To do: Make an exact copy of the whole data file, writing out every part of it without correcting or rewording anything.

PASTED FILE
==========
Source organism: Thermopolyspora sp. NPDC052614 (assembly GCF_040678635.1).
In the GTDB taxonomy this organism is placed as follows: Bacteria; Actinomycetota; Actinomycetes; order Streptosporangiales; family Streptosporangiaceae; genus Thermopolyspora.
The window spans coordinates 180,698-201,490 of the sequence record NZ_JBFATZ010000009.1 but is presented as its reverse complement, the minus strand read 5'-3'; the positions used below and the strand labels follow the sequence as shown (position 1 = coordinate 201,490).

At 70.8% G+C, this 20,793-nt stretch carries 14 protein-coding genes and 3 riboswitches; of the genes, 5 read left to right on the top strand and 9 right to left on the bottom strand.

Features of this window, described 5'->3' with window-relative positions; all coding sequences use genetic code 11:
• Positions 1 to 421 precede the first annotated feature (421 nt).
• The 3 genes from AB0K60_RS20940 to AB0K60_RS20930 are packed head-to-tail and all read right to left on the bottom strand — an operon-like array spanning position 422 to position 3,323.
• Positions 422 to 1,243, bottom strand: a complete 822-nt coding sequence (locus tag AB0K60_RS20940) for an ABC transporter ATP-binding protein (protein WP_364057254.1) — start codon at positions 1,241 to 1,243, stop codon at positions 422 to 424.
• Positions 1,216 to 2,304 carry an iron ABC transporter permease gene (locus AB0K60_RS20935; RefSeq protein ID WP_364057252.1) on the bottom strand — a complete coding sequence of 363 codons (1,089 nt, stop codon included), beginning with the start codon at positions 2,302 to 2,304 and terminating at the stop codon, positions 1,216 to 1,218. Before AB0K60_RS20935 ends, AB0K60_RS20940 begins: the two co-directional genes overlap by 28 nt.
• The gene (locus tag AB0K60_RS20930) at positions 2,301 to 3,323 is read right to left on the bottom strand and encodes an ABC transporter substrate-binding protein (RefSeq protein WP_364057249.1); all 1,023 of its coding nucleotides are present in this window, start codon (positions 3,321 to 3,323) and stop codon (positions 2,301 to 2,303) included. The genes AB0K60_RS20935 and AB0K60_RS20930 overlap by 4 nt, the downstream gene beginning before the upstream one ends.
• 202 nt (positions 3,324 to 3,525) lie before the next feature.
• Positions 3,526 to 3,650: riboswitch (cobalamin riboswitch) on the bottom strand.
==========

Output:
Source organism: Thermopolyspora sp. NPDC052614 (assembly GCF_040678635.1).
In the GTDB taxonomy this organism is placed as follows: Bacteria; Actinomycetota; Actinomycetes; order Streptosporangiales; family Streptosporangiaceae; genus Thermopolyspora.
The window spans coordinates 180,698-201,490 of the sequence record NZ_JBFATZ010000009.1 but is presented as its reverse complement, the minus strand read 5'-3'; the positions used below and the strand labels follow the sequence as shown (position 1 = coordinate 201,490).

At 70.8% G+C, this 20,793-nt stretch carries 14 protein-coding genes and 3 riboswitches; of the genes, 5 read left to right on the top strand and 9 right to left on the bottom strand.

Features of this window, described 5'->3' with window-relative positions; all coding sequences use genetic code 11:
• Positions 1 to 421 precede the first annotated feature (421 nt).
• The 3 genes from AB0K60_RS20940 to AB0K60_RS20930 are packed head-to-tail and all read right to left on the bottom strand — an operon-like array spanning position 422 to position 3,323.
• Positions 422 to 1,243, bottom strand: a complete 822-nt coding sequence (locus tag AB0K60_RS20940) for an ABC transporter ATP-binding protein (protein WP_364057254.1) — start codon at positions 1,241 to 1,243, stop codon at positions 422 to 424.
• Positions 1,216 to 2,304 carry an iron ABC transporter permease gene (locus AB0K60_RS20935; RefSeq protein ID WP_364057252.1) on the bottom strand — a complete coding sequence of 363 codons (1,089 nt, stop codon included), beginning with the start codon at positions 2,302 to 2,304 and terminating at the stop codon, positions 1,216 to 1,218. Before AB0K60_RS20935 ends, AB0K60_RS20940 begins: the two co-directional genes overlap by 28 nt.
• The gene (locus tag AB0K60_RS20930) at positions 2,301 to 3,323 is read right to left on the bottom strand and encodes an ABC transporter substrate-binding protein (RefSeq protein WP_364057249.1); all 1,023 of its coding nucleotides are present in this window, start codon (positions 3,321 to 3,323) and stop codon (positions 2,301 to 2,303) included. The genes AB0K60_RS20935 and AB0K60_RS20930 overlap by 4 nt, the downstream gene beginning before the upstream one ends.
• 202 nt (positions 3,324 to 3,525) lie before the next feature.
• Positions 3,526 to 3,650: riboswitch (cobalamin riboswitch) on the bottom strand.